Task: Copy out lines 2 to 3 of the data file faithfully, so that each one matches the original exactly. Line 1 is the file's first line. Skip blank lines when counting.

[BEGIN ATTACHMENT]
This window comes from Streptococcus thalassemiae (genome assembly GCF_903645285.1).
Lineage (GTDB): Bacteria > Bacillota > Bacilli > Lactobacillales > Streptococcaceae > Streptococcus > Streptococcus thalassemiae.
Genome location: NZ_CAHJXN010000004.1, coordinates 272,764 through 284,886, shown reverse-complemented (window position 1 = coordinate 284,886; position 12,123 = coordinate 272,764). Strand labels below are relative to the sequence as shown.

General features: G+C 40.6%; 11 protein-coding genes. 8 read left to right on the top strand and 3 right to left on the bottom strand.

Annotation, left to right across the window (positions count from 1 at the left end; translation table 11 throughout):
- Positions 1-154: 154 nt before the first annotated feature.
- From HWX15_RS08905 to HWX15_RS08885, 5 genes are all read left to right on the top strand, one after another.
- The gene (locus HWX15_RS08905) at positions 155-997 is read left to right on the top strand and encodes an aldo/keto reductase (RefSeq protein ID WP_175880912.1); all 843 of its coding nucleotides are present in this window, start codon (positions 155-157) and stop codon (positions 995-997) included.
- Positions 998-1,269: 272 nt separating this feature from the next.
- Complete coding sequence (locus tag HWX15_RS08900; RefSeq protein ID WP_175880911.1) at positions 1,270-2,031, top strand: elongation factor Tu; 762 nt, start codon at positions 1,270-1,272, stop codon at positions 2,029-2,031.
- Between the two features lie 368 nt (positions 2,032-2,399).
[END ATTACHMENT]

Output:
Lineage (GTDB): Bacteria > Bacillota > Bacilli > Lactobacillales > Streptococcaceae > Streptococcus > Streptococcus thalassemiae.
Genome location: NZ_CAHJXN010000004.1, coordinates 272,764 through 284,886, shown reverse-complemented (window position 1 = coordinate 284,886; position 12,123 = coordinate 272,764). Strand labels below are relative to the sequence as shown.